Regional real estate market decline continues

Regional real estate market decline continues

December sales for Okanagan Mainline Real Estate Board area reflect 29% decrease

December real estate sales across the Okanagan Thompson region continue to reflect an ongoing decline in sales and prices.

The Okanagan Mainline Real Estate Board reports that for December, there was a 29 per cent sales drop-off from both November and December 2017.

“No surprise, the market is doing what it tends to do this time of year with all indicators pointing to a generalized slow-down,” said Marv Beer, president for OMREB which covers an area from Peachland to Revelstoke.

“Unlike last December, both average price and days on market stayed on trend with average price lower and days on market higher than last month and last year.”

Related: Property assessment continues to rise across Okanagan

Average price, at $504,581, was three per cent lower than November’s price and three per cent lower than this time last year.

Average days on market increased to 99, compared to 91 in November and 79 last December.

New listings were 426 compared to 465 last December, contributing to an inventory of homes for sale that remains 35 per cent higher than this time last year.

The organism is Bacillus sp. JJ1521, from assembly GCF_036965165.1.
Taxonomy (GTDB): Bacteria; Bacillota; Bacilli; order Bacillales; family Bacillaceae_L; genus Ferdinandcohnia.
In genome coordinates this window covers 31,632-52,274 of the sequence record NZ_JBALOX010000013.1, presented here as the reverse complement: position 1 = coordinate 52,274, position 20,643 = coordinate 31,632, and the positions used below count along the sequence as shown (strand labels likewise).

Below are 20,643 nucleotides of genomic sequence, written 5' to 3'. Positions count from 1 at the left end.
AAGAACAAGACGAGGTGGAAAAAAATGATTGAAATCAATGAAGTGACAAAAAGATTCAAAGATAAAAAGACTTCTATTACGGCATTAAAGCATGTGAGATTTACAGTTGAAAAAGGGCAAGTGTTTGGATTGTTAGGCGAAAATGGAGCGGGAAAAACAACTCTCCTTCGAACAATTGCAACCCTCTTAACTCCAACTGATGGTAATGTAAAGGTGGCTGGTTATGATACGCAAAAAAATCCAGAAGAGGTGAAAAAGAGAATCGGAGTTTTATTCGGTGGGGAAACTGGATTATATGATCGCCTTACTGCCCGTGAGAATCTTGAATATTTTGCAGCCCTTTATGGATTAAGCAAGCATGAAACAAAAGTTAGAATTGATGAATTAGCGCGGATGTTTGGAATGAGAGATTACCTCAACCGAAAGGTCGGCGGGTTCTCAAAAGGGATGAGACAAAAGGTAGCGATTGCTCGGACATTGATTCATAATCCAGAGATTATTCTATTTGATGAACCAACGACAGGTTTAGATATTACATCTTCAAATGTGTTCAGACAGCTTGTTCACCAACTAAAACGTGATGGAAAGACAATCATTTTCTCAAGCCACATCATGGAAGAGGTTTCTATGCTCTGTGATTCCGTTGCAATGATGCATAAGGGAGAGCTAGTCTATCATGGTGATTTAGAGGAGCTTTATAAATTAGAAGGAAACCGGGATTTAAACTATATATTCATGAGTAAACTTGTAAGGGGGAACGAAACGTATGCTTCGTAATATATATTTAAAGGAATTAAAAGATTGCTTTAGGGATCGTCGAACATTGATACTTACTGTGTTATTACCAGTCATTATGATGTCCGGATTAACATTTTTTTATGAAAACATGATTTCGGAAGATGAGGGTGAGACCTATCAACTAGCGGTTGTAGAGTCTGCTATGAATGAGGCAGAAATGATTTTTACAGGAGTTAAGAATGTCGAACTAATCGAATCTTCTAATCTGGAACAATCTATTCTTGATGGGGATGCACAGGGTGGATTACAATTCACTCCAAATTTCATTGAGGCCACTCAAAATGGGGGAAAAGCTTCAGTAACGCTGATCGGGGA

“Looking to 2019, we can expect that the market will continue to moderate, as compared to recent years, with all signs pointing to more balanced conditions where buyers and sellers are benefitted more equally. Demand is dampening as a result of government policies that erode affordability and purchasing power, yet these effects are continuing to be offset by relatively strong economic performance,” said Beer.

Beer indicated the pending speculation tax imposed by the provincial government in Kelowna and West Kelowna as another shift on the horizon for 2019.

It is expected to impact about 1,800 Kelowna properties and 600 in West Kelowna.

The relative make-up of home buyers in the region stayed constant with those from within the area comprising the largest group at 59 per cent, followed by Lower Mainland/Vancouver Island buyers at 20 per cent and those from Alberta at 11 per cent.

Contrary to what many believe, Beers said foreign buyers remain a consistently small percentage at just two per cent.

“First-time buyers continue to be a strong contingent at 17 per cent, just behind those moving to a similar property type at 21 per cent and those moving up at 20 per cent. In terms of family dynamic, couples with children top the list at 30 per cent of buyers, following by childless couples at 24 per cent and empty nesters or retired at 21 per cent,” said Beer.



barry.gerding@blackpress.ca

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